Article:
Who’s crazier? The endurance rider or runner?
Here in Vermont, there’s an annual event I have volunteered at for several years. It caters to two groups of elite athletes. It’s the Vermont 100 Mile Endurance Race.
I have only ever participated in two sports: horseback riding and running. This event is the most fascinating apex of the two. When you pull into the parking area (a huge field) there are tents, portable paddocks and horse trailers. The runners are as fascinated by the horses as the riders are by the runners. There is one thing these two groups have in common: no fear of porta-potties.
I am one of the few people I’ve encountered at these events that has a foot in each sport. I’m no ultrarunner, but I have run (jogged—slowly) three marathons and a dozen or so half-marathons. Going to an ultramarathon is sort of like watching a grand-prix. It’s one of the most extreme events in the sport.
This year, the event takes place on July 17, and the starting line is in South Woodstock, Vermont. South Woodstock is the postcard-Vermont you’d imagine when fantasizing about moving to the country: stunning views of green mountains; bubbling brooks; old, well-tended red barns and valleys dotted with wildflowers.
This race is the last of its kind—one that allows riders and runners to share an adventure in endurance. The Vermont 100 Endurance Race is one of the original 100 mile runs in the USA and a part of the Grand Slam Series of Ultrarunning. Each year, 300 runners attempt to finish. The runners and riders share the starting line and cross the same finish line. They also cross paths often on the 100-mile journey. The runners start at 4 a.m., the riders, who prefer to sleep in, start at 5 a.m. Oh, and the big prize? If you finish in 24 hours, you get…..wait for it…..a belt buckle. Woo-hoo! The volunteer, me, goes home with a cool t-shirt.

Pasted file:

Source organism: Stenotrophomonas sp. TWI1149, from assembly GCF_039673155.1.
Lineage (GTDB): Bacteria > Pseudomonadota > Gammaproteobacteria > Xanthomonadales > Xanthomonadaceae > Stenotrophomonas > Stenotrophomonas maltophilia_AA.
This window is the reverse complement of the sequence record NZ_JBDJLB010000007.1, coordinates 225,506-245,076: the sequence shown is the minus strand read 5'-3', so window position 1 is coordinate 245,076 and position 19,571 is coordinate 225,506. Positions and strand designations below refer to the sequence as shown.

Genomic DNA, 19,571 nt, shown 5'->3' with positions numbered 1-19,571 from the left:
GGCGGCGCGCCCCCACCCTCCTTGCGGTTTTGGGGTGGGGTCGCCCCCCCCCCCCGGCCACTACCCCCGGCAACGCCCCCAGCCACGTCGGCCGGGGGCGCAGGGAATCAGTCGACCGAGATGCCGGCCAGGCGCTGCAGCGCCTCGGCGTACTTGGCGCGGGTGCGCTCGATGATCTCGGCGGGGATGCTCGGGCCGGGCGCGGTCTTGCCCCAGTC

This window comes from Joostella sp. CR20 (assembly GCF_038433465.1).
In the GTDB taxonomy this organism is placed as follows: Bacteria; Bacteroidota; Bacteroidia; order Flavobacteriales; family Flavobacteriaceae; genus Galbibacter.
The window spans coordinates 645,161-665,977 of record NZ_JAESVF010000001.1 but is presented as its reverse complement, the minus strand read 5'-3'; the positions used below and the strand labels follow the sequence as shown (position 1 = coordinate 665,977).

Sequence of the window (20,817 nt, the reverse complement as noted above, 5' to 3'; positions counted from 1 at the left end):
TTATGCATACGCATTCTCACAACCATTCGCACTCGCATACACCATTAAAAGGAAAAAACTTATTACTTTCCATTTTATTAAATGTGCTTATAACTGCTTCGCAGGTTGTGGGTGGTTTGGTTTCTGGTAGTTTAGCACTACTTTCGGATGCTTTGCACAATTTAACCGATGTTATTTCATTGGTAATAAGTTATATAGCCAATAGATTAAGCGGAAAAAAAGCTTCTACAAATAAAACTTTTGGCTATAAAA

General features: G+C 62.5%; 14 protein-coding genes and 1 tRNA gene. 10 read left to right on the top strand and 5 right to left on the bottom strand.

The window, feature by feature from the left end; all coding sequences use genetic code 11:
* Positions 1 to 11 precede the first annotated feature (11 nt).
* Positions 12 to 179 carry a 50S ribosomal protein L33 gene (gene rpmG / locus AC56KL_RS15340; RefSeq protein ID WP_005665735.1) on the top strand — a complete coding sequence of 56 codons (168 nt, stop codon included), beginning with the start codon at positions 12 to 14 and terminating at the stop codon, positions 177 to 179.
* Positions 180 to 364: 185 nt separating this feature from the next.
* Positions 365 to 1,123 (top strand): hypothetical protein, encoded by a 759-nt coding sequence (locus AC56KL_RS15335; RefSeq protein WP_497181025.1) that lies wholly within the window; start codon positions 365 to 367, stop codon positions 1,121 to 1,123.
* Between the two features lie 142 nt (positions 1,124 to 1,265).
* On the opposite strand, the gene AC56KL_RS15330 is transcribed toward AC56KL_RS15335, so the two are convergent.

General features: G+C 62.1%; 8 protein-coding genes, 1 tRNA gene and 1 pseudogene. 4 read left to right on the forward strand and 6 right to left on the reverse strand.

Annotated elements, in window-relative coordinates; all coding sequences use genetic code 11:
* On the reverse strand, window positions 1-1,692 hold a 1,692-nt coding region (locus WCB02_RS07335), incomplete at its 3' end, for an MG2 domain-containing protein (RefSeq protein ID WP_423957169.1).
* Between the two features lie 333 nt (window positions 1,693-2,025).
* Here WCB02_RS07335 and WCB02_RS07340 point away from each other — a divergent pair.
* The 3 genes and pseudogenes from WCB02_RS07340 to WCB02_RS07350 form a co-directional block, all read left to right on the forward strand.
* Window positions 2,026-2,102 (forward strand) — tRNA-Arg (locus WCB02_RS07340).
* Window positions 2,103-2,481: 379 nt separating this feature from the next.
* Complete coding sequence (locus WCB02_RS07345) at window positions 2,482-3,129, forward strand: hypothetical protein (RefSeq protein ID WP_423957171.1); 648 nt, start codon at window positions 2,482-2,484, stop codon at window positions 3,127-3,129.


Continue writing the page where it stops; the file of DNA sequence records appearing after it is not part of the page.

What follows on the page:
This insane idea started as the Tevis Cup Trail Ride, a 100-mile trail ride out west. In 1974, one of the participants, Gordy Ainsleigh, decided to run the race on foot when his horse turned up lame. He finished in 23 hours and 47 minutes, barely coherent. Ainsleigh’s trek eventually turned into the Western States 100, one of the crown jewels of ultrarunning. Can you imagine trying this trick at a horse show? “But really, I CAN do the 2’6” hunters on my feet!”
At the ultramarathon, I work at the 76-mile aid station for runners. It’s called “The Spirit of ’76.” Aid station pride is serious business. You campaign hard with the runners for the distinction of being voted the best. We serve hot soup, PB & J, turkey sammies, gummy bears, M & Ms, Gatorade, Mountain Dew and hot coffe—calories designed to keep runners going through the night. Watching people come into the station after having run 76 miles is an experience like no other. I am at a loss for words to describe it. The station is at the top of a very big hill and sometimes riders come up, having missed their turn. I’m always happy to escort horse and rider back down the hill and put them back on the right track. At this point, it’s pitch dark and usually well past 11 p.m.
If you’d like to learn more about these wacky events and the athletes who participate in them, check out the December/January issue of Equestrian magazine, which features a chat with champion endurance rider Danielle McGunigal on page 50. Or, visit the COTH forum on Endurance and Trail Riding.
Elizabeth Howell grew up riding on the hunter/jumper circuit in Massachusetts. Now she is a horse show mom. She holds a day job at The Emily Post Institute and slings horse manure on the weekends. Her web site is www.sheridesIpay.com